Francisco Aranda Otero//translation: LINGUA FUTURA - 06/08/2012 Actualizado a 19/05/2013. 2852 vistas.
The second half of the ninth century was characterized by the re-adjustment of the different social groups (Arabs, Islamists from North Africa, Jews, Hispanics converted to Islam—Muladis—and Hispanics who had remained Christian —Mozarabs), in a time when the balance of power was not fully consolidated. These factors, coupled with attempts at independence and the pressure from the Carolingians, were a breeding ground for the emergence of the military strategist Omar ibn Hafsun.
In 880 he brought together a party of Berbers, Mozarabs and Muladis who, unhappy with the Arab aristocracy, took up arms against the emirate from an inaccessible castle named Bobastro in the annals. The uprising eventually occupied a large part of Andalusia, including most of the lands of Malaga and Granada. In the year 899 Omar ibn Hafsun converted to Christianity, apparently to win the aid of Alfonso III; although in this he did not succeed. This decision, sowed the seeds of his defeat, led him to create a Christian bishopric in Bobastro and to build a basilica, the only Mozarabic building which still stands in Al-Andalus.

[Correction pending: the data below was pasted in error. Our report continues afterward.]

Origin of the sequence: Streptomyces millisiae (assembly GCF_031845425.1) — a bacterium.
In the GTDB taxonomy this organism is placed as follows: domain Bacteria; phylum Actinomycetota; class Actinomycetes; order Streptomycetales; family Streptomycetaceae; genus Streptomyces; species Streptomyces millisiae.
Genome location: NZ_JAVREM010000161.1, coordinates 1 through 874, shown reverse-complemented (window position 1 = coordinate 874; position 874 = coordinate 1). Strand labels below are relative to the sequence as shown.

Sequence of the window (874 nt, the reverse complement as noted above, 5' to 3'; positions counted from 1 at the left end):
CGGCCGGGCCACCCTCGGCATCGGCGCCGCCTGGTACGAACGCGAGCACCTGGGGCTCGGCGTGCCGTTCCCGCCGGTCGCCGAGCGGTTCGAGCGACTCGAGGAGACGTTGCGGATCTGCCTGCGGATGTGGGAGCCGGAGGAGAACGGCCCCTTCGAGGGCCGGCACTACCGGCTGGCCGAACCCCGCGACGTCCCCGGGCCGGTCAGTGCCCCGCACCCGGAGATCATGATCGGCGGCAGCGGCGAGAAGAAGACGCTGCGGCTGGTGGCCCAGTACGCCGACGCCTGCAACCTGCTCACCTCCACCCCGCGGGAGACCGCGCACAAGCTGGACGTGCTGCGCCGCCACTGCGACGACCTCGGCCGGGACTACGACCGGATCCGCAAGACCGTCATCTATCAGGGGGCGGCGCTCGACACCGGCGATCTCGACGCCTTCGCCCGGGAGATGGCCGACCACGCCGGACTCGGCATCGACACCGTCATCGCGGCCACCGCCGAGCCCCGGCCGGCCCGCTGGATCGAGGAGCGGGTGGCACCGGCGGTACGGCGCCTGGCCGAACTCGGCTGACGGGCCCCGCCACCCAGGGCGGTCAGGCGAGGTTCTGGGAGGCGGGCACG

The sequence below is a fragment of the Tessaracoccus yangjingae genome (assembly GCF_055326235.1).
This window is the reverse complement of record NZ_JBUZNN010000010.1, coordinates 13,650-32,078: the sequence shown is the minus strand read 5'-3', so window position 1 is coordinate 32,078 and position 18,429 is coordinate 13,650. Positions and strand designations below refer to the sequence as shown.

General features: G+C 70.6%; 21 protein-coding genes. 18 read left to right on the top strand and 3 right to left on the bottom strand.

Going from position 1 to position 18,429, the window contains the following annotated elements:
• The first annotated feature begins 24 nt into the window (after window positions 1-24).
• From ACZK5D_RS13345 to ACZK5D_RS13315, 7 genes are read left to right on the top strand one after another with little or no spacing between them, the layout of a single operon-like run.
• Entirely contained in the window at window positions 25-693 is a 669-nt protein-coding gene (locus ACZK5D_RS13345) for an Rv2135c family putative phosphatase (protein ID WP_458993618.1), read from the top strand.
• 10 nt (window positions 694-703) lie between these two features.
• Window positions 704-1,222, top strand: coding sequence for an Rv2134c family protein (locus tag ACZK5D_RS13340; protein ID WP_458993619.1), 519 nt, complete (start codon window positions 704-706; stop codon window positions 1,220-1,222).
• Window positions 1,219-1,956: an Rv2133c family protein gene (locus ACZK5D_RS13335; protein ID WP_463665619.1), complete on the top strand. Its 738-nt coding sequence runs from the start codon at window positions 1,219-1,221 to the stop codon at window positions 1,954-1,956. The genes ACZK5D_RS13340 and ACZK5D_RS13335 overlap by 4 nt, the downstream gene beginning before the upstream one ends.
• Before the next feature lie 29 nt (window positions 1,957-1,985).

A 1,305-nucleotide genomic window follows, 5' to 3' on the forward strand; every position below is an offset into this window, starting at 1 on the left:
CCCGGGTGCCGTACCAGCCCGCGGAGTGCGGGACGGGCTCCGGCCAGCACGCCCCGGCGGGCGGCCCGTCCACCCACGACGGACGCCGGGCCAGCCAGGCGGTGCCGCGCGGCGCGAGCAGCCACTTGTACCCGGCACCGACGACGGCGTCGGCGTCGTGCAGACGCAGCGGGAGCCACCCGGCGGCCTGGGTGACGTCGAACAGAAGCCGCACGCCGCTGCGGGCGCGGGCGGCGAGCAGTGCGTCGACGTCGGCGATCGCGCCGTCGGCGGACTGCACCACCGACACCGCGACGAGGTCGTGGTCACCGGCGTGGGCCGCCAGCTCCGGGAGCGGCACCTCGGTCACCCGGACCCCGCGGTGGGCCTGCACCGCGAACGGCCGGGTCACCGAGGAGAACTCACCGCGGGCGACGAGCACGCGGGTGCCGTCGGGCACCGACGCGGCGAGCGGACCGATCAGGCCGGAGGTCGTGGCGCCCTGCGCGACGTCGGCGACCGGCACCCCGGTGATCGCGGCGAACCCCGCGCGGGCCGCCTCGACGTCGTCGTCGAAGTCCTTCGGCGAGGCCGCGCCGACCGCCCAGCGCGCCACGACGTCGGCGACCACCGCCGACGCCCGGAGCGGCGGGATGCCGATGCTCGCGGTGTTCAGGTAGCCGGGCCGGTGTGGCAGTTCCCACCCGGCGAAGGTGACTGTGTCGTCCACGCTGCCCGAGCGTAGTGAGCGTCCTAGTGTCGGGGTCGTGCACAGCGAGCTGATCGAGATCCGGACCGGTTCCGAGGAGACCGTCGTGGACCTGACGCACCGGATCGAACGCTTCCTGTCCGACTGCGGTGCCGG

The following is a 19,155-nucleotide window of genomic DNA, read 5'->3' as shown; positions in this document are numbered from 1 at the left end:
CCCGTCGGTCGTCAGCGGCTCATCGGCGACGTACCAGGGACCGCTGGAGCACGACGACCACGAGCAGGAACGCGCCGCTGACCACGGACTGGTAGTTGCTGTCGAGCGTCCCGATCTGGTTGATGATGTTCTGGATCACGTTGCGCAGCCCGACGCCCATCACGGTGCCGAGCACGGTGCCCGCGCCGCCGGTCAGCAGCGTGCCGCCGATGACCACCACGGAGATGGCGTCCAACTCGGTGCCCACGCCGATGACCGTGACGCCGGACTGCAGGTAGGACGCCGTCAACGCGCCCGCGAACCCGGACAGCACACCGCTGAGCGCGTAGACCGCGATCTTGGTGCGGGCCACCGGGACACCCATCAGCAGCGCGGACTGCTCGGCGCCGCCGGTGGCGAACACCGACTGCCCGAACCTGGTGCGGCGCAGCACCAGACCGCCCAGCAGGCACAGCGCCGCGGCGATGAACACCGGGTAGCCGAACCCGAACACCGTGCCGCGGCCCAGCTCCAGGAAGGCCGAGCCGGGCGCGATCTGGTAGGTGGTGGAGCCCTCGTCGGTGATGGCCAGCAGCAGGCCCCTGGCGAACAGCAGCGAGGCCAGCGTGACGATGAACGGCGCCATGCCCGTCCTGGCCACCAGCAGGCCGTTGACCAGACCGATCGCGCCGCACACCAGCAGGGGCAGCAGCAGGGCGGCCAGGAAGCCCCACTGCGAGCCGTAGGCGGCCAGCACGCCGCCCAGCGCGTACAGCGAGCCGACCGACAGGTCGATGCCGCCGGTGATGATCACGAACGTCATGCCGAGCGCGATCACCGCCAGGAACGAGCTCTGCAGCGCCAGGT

In the nineteenth century, F. J. Simonet and C. de Mergelina discovered the remains of a large town, which had been superbly fortified in Las Mesas de Villaverde, and the ruins of what seems to have been the Episcopal Basilica of Bobastro, hewn from a single large sandstone rock.
Today, after years of neglect, the site is once more accessible and information boards have been erected. Recently, the remains of another three-nave eclesiastical building, of which we know nothing more, has been discovered.
Around the rock to the west, the natural shape of the stone becomes a set of walls, horseshoe arches and pilasters carved in the stone itself. The prominent rock that we see from the south face becomes, on the north face, the very well-defined remains of a three nave church, forming a monolithic whole dug from the rock, on which a large courtyard as also been carved. There, a water cistern and the remains of other service buildings have also been preserved.
Today, traces of the entire area of the basilica are still standing, but for a small part of the northwest corner. Along these remains, the height of the walls drops from south to north so that the two walls of the south aisle are more than three metres in height. The pillars which divide the main and north naves are of different heights: the highest one just over two meters high and the outer north walls significantly lower.
Halfway between history and legend, this incredible monolithic building and its surroundings, in Las Mesas de Villaverde, are still waiting for an in-depth archaeological study to be carried out. In the interim, thanks to its location, beautiful landscape and its amazing features, it offers visitors a stunning image of our history at the end of the first millennium.
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Cave Church of Las Mesas de Villaverde (Ardales)